Kenneth Lewis Kraft, Professor emeritus in Lehigh’s Department of Religion Studies, died October 1, 2018 at his home in Haverford, PA. A memorial service was held in his honor on May 4, 2019 in Rochester NY at the Zen Center founded by the renowned Zen scholar and monk Roshi Phillip Kapleau. Ken studied meditation practice with Kapleau and played a significant role in the early history of the Rochester Zen Center, one of the oldest and largest Zen Buddhist organizations in the United States. Ken and his wife Trudy were married at the Center. Attending the memorial service representing both the Religion Studies Department and Lehigh University were Distinguished Professor emeritus Norman Girardot and Professor Lloyd Steffen. Other academic colleagues, Zen Center members, along with Ken’s family and friends, were in attendance at the Buddhist Memorial Service at the Zen Center. Ken’s daughters, Eva Kraft and Louise Baigelman, spoke in tribute to their father, as did his brother, Robert Kraft, and his University of Vermont colleague, Stephanie Kaza, with whom he edited the acclaimed volume in Buddhist environmentalism, Dharma Rain. Others in the audience, including Norman Girardot, also offered their memories of, and reflections on, Ken as a loving father, distinguished scholar, outstanding teacher, caring colleague, and person imbued with the Buddhist spirit of compassion. The service, conducted by the Abbot Roshi Bodhin Kjolhede concluded with traditional Zen chants and darani recitations for Ken’s safe passage through the Bardo realm of the recently deceased. As is said in the Zen Center’s chant book:
Great is the matter of birth and death
Life slips quickly by
Time waits for no one
Wake up! Wake up!
Don’t waste a moment
Born in Cincinnati, Ohio, Ken Kraft was a graduate of Harvard University and the University of Michigan, and he received his Ph.D. in East Asian Studies from Princeton University in 1984. He came to Lehigh in 1990 where he taught courses on Buddhism, especially Zen Buddhism, and had particular interests in the potential of Buddhism to serve as a catalyst for social action and environmental protection. Trained in medieval Japanese Zen, Ken’s volume, Eloquent Zen, examined in scholarly detail the life and work of Daito, who helped in the transmission of Zen from China to Japan in the 14th century, and Ken established himself as a meticulous scholar able to write lucidly and engagingly about Japanese culture and Asian philosophy and poetry. Ken believed, however, that Buddhism possessed resources with which to address contemporary global issues, and he became a leader in what is known today as “engaged Buddhism.” Ken could translate and interpret medieval Japanese poetry, but he could also write about the relevance of Buddhist values and insight regarding problems like nuclear waste disposal and the torture of inmates at Abu Graibe prison.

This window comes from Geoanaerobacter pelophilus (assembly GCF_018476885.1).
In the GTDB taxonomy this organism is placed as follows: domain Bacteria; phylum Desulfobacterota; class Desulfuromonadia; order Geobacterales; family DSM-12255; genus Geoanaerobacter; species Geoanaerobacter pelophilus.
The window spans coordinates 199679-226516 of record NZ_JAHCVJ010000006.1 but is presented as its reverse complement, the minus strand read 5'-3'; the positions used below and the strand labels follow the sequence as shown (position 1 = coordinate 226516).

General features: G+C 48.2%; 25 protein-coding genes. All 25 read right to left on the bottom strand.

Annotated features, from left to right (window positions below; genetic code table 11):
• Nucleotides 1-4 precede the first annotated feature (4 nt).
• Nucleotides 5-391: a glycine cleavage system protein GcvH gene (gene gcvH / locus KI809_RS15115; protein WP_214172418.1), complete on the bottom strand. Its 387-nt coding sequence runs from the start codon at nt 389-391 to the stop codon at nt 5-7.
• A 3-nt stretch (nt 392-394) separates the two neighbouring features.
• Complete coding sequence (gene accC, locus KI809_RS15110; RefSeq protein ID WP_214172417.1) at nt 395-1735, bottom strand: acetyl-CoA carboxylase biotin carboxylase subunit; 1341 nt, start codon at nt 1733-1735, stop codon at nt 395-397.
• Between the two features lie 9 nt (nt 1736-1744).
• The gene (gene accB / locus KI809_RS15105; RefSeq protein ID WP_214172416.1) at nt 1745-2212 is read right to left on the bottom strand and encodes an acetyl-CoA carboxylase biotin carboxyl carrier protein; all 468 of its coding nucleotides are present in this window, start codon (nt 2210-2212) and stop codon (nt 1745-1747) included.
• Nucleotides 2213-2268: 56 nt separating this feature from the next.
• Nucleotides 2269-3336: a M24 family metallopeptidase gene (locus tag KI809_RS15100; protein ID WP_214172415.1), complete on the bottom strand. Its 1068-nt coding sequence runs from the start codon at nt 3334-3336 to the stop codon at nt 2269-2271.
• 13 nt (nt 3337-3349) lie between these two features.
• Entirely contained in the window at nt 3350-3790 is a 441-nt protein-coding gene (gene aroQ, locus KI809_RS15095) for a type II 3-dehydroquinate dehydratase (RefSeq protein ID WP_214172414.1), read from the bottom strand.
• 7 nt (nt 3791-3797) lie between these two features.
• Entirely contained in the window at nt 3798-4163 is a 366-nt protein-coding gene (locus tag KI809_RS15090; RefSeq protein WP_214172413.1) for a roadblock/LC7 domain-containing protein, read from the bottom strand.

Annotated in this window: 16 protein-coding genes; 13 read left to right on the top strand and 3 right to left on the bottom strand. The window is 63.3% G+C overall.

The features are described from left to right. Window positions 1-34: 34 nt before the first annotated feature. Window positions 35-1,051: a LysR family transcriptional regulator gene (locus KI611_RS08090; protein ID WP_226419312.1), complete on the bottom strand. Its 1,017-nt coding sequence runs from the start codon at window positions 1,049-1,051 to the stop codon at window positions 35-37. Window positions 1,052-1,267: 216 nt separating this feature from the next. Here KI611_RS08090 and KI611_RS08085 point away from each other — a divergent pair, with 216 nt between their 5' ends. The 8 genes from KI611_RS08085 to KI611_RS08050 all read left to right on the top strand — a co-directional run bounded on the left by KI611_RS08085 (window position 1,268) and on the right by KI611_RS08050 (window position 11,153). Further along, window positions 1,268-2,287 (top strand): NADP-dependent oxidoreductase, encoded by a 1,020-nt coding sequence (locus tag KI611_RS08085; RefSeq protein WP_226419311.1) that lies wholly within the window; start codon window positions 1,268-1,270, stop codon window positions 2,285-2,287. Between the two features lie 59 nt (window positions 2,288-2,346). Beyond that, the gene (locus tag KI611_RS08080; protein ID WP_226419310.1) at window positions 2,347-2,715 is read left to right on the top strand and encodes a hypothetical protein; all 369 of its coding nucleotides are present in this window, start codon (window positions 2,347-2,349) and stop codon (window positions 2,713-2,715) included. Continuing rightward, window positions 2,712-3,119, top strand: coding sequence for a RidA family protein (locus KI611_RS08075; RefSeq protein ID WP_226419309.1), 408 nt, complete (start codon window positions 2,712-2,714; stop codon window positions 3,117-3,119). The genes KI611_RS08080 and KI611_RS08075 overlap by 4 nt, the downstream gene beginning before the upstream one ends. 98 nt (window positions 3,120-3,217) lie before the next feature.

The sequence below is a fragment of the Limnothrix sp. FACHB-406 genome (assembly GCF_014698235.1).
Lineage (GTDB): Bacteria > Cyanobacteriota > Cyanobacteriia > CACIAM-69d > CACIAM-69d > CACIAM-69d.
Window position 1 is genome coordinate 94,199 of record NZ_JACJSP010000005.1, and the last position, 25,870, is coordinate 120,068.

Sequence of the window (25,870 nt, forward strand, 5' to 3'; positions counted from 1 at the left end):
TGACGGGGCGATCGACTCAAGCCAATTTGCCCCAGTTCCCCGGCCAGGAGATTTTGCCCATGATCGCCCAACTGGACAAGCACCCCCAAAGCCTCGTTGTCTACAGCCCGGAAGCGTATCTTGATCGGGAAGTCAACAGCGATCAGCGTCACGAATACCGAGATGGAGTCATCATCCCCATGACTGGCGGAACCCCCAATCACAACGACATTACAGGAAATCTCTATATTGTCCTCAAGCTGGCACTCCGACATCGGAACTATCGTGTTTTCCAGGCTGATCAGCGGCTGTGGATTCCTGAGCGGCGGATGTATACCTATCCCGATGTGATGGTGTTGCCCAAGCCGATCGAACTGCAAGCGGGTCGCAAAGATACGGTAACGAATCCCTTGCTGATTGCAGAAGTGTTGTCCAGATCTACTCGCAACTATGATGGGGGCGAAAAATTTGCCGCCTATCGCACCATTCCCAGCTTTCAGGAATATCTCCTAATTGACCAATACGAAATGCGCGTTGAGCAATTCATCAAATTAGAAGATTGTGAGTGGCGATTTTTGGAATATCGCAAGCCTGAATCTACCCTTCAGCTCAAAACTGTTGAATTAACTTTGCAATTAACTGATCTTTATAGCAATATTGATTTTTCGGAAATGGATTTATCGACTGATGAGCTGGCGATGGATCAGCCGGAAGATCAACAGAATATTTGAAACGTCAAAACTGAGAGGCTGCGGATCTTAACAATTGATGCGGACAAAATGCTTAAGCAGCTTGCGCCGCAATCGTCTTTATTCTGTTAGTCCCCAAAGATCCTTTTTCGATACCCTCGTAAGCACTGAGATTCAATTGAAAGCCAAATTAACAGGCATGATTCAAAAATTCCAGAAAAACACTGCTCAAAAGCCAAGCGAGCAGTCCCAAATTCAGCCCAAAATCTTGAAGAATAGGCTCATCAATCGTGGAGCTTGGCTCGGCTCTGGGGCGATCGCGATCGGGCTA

Ken’s numerous publications had significant international influence both in scholarly circles and more broadly for a general public interested in East Asian spirituality. He was also active on various advisory boards concerned with making Buddhism broadly accessible and meaningful, including the Buddhist Peace Fellowship in Berkeley; The Buddhism Project: Art, Buddhism, and Contemporary Culture (New York); the Forum on Religion and Ecology (Yale University); Journal of Buddhist Ethics; the Religion Working Group on Genetically Modified Organisms (University of Pennsylvania Center for Bioethics); the Rochester Zen Center; and the World Faiths Development Dialogue (World Bank). Never a sequestered Ivory Tower academic, Ken was always directly engaged with the difficult predicaments of life on this planet.
Ken published his last book, Zen Traces, in June of 2018, and it included a dialogue between American literature and Zen Buddhists. He also in recent years mastered Photoshop for a book of “memes” humorously designed as internet koans tersely satirizing current political developments.
Ken was a superb teacher, and he received an award that meant a great deal to him, Lehigh’s senior teaching award in the early 2000s. He engaged students in the classroom and applied his Zen wisdom and Buddhist values to his teaching, challenging Lehigh students and their job aspirations by appealing to the Buddhist precept of right vocation. Buddhism was a central part of Ken’s life, and one of his edited volumes focused attention on Phillip Kapleau, Ken’s mentor, who wrote the influential book, Three Pillars of Zen. As noted, Ken had been in residence at the center earlier in his life, and he continued to practice meditation and find joy in a Zen life during his retirement.
At Lehigh, we fondly remember Ken’s acerbic and knowing smile at faculty meetings, his significant scholarly works, and his role as a public intellectual concerned with making Buddhism relevant to our benighted world. But most of all, he will be remembered as a gifted teacher and existential mentor to many devoted students who were “waking up” to the relevance of Buddhism in their lives.
Ken is survived by his wife Trudy, his two daughters, Eva and Louise, his son-in-law Max, grandchildren Daniel and Ella, his brother Robert and numerous nieces and nephews. At Lehigh he was a valued colleague whose kindness, wisdom, and mischievous sense of humor will be greatly missed.